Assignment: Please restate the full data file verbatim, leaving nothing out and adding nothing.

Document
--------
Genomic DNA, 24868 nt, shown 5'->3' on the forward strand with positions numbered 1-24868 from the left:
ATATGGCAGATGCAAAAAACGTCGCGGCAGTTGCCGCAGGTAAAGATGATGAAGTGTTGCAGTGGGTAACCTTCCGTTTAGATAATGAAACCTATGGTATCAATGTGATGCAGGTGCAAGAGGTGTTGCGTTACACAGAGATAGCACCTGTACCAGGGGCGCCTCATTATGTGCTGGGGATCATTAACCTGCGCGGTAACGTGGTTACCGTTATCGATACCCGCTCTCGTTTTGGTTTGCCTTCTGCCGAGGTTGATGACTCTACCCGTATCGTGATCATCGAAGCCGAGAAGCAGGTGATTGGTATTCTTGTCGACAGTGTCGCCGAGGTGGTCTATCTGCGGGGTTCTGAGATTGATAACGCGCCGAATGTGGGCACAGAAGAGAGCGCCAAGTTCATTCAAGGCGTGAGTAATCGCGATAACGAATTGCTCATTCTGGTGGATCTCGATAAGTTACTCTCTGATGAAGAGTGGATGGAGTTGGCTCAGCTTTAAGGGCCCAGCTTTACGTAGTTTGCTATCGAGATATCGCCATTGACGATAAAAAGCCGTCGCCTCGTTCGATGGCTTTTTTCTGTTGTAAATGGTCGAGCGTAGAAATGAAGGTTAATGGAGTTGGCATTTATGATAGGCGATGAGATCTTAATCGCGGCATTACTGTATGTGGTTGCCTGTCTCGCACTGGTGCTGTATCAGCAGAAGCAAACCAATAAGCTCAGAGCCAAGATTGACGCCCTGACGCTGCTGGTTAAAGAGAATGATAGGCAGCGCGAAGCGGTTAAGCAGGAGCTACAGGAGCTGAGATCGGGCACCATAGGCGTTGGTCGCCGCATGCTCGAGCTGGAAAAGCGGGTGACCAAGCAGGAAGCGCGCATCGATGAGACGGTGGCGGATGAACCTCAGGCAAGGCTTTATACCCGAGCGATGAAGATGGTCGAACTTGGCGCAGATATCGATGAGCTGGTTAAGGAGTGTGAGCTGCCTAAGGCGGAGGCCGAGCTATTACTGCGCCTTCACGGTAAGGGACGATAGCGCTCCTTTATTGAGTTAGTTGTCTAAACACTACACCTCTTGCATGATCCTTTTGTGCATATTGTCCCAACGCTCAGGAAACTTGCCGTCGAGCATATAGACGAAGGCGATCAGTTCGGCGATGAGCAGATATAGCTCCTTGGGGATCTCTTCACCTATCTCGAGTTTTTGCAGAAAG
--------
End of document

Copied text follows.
Genomic DNA, 24868 nt, shown 5'->3' on the forward strand with positions numbered 1-24868 from the left:
ATATGGCAGATGCAAAAAACGTCGCGGCAGTTGCCGCAGGTAAAGATGATGAAGTGTTGCAGTGGGTAACCTTCCGTTTAGATAATGAAACCTATGGTATCAATGTGATGCAGGTGCAAGAGGTGTTGCGTTACACAGAGATAGCACCTGTACCAGGGGCGCCTCATTATGTGCTGGGGATCATTAACCTGCGCGGTAACGTGGTTACCGTTATCGATACCCGCTCTCGTTTTGGTTTGCCTTCTGCCGAGGTTGATGACTCTACCCGTATCGTGATCATCGAAGCCGAGAAGCAGGTGATTGGTATTCTTGTCGACAGTGTCGCCGAGGTGGTCTATCTGCGGGGTTCTGAGATTGATAACGCGCCGAATGTGGGCACAGAAGAGAGCGCCAAGTTCATTCAAGGCGTGAGTAATCGCGATAACGAATTGCTCATTCTGGTGGATCTCGATAAGTTACTCTCTGATGAAGAGTGGATGGAGTTGGCTCAGCTTTAAGGGCCCAGCTTTACGTAGTTTGCTATCGAGATATCGCCATTGACGATAAAAAGCCGTCGCCTCGTTCGATGGCTTTTTTCTGTTGTAAATGGTCGAGCGTAGAAATGAAGGTTAATGGAGTTGGCATTTATGATAGGCGATGAGATCTTAATCGCGGCATTACTGTATGTGGTTGCCTGTCTCGCACTGGTGCTGTATCAGCAGAAGCAAACCAATAAGCTCAGAGCCAAGATTGACGCCCTGACGCTGCTGGTTAAAGAGAATGATAGGCAGCGCGAAGCGGTTAAGCAGGAGCTACAGGAGCTGAGATCGGGCACCATAGGCGTTGGTCGCCGCATGCTCGAGCTGGAAAAGCGGGTGACCAAGCAGGAAGCGCGCATCGATGAGACGGTGGCGGATGAACCTCAGGCAAGGCTTTATACCCGAGCGATGAAGATGGTCGAACTTGGCGCAGATATCGATGAGCTGGTTAAGGAGTGTGAGCTGCCTAAGGCGGAGGCCGAGCTATTACTGCGCCTTCACGGTAAGGGACGATAGCGCTCCTTTATTGAGTTAGTTGTCTAAACACTACACCTCTTGCATGATCCTTTTGTGCATATTGTCCCAACGCTCAGGAAACTTGCCGTCGAGCATATAGACGAAGGCGATCAGTTCGGCGATGAGCAGATATAGCTCCTTGGGGATCTCTTCACCTATCTCGAGTTTTTGCAGAAAG